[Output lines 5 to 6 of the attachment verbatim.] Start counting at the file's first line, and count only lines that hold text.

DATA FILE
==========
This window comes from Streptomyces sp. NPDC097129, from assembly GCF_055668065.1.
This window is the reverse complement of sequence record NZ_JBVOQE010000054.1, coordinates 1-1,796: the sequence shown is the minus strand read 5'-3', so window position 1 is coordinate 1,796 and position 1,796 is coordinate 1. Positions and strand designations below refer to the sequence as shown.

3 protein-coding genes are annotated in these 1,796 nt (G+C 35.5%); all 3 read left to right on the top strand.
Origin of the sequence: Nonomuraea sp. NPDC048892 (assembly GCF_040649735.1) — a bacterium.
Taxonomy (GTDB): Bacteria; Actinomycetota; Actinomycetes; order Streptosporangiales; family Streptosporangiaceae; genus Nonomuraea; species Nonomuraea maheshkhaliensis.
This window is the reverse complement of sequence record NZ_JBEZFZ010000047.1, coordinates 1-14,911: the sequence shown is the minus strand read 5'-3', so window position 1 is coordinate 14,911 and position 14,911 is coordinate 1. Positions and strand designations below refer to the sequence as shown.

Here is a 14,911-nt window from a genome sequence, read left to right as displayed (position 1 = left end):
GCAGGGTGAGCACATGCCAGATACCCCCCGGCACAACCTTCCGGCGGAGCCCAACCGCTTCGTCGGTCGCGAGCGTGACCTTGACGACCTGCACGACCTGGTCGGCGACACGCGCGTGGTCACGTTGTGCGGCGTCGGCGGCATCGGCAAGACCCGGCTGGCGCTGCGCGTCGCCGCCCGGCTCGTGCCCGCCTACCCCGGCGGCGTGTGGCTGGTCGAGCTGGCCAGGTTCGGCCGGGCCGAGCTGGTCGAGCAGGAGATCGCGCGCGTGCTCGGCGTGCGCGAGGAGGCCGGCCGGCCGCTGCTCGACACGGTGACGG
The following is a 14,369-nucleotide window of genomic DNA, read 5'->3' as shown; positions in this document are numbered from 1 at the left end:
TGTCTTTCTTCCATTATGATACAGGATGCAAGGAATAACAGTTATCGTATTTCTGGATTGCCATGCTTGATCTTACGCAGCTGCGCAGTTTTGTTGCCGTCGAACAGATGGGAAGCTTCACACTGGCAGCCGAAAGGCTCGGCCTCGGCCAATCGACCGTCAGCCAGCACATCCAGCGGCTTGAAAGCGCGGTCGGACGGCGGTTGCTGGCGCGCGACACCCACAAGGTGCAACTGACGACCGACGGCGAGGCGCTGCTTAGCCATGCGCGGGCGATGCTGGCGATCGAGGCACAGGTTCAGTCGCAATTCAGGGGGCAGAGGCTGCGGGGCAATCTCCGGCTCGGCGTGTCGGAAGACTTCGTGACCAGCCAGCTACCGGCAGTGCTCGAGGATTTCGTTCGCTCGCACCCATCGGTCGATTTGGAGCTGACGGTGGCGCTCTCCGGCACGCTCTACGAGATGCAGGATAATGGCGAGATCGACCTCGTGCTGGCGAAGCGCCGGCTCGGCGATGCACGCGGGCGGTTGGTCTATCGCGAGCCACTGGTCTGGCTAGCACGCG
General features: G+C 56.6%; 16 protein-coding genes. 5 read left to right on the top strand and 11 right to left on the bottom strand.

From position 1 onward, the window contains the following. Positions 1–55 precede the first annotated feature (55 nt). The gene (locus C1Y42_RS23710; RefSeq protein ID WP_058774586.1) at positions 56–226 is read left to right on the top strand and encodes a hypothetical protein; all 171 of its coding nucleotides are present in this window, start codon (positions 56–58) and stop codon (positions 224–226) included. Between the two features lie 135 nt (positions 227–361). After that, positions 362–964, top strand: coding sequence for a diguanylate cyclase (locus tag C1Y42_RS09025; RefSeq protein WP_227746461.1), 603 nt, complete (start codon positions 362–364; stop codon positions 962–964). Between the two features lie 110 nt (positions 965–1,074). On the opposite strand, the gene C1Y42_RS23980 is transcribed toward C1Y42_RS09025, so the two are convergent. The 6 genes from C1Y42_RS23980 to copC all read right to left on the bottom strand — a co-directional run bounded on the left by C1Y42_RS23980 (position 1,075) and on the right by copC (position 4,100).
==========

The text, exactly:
Taxonomy (GTDB): Bacteria; Actinomycetota; Actinomycetes; order Streptosporangiales; family Streptosporangiaceae; genus Nonomuraea; species Nonomuraea maheshkhaliensis.
This window is the reverse complement of sequence record NZ_JBEZFZ010000047.1, coordinates 1-14,911: the sequence shown is the minus strand read 5'-3', so window position 1 is coordinate 14,911 and position 14,911 is coordinate 1. Positions and strand designations below refer to the sequence as shown.